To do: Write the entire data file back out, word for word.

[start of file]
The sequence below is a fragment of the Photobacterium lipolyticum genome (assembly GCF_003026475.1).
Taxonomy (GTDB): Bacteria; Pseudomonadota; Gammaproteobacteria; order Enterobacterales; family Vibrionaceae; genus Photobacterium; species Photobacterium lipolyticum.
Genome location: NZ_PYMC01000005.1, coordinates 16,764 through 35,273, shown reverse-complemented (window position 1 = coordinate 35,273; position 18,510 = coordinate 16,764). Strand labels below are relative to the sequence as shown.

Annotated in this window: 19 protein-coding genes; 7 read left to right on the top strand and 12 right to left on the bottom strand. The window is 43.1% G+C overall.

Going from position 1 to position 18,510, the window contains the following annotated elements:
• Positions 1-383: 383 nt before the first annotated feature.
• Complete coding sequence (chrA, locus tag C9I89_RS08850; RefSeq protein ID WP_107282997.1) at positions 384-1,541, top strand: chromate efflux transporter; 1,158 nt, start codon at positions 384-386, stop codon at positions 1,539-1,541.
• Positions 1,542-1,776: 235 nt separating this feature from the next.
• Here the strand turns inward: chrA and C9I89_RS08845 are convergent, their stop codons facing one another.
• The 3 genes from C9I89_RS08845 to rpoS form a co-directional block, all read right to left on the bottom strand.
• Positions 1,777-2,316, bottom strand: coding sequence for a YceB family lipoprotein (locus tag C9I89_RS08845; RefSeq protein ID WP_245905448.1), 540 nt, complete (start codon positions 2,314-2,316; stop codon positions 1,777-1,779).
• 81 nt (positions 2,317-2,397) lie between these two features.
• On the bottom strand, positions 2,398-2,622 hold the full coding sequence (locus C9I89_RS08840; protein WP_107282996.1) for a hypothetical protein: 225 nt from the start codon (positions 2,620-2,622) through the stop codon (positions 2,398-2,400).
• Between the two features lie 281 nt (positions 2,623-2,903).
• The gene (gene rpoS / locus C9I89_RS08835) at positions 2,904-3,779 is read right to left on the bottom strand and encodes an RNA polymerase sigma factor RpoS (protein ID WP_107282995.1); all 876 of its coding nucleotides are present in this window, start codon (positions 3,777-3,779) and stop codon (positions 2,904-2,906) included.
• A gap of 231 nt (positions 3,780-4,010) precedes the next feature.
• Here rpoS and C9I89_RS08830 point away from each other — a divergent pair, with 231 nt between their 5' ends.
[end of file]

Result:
The sequence below is a fragment of the Photobacterium lipolyticum genome (assembly GCF_003026475.1).
Taxonomy (GTDB): Bacteria; Pseudomonadota; Gammaproteobacteria; order Enterobacterales; family Vibrionaceae; genus Photobacterium; species Photobacterium lipolyticum.
Genome location: NZ_PYMC01000005.1, coordinates 16,764 through 35,273, shown reverse-complemented (window position 1 = coordinate 35,273; position 18,510 = coordinate 16,764). Strand labels below are relative to the sequence as shown.

Annotated in this window: 19 protein-coding genes; 7 read left to right on the top strand and 12 right to left on the bottom strand. The window is 43.1% G+C overall.

Going from position 1 to position 18,510, the window contains the following annotated elements:
• Positions 1-383: 383 nt before the first annotated feature.
• Complete coding sequence (chrA, locus tag C9I89_RS08850; RefSeq protein ID WP_107282997.1) at positions 384-1,541, top strand: chromate efflux transporter; 1,158 nt, start codon at positions 384-386, stop codon at positions 1,539-1,541.
• Positions 1,542-1,776: 235 nt separating this feature from the next.
• Here the strand turns inward: chrA and C9I89_RS08845 are convergent, their stop codons facing one another.
• The 3 genes from C9I89_RS08845 to rpoS form a co-directional block, all read right to left on the bottom strand.
• Positions 1,777-2,316, bottom strand: coding sequence for a YceB family lipoprotein (locus tag C9I89_RS08845; RefSeq protein ID WP_245905448.1), 540 nt, complete (start codon positions 2,314-2,316; stop codon positions 1,777-1,779).
• 81 nt (positions 2,317-2,397) lie between these two features.
• On the bottom strand, positions 2,398-2,622 hold the full coding sequence (locus C9I89_RS08840; protein WP_107282996.1) for a hypothetical protein: 225 nt from the start codon (positions 2,620-2,622) through the stop codon (positions 2,398-2,400).
• Between the two features lie 281 nt (positions 2,623-2,903).
• The gene (gene rpoS / locus C9I89_RS08835) at positions 2,904-3,779 is read right to left on the bottom strand and encodes an RNA polymerase sigma factor RpoS (protein ID WP_107282995.1); all 876 of its coding nucleotides are present in this window, start codon (positions 3,777-3,779) and stop codon (positions 2,904-2,906) included.
• A gap of 231 nt (positions 3,780-4,010) precedes the next feature.
• Here rpoS and C9I89_RS08830 point away from each other — a divergent pair, with 231 nt between their 5' ends.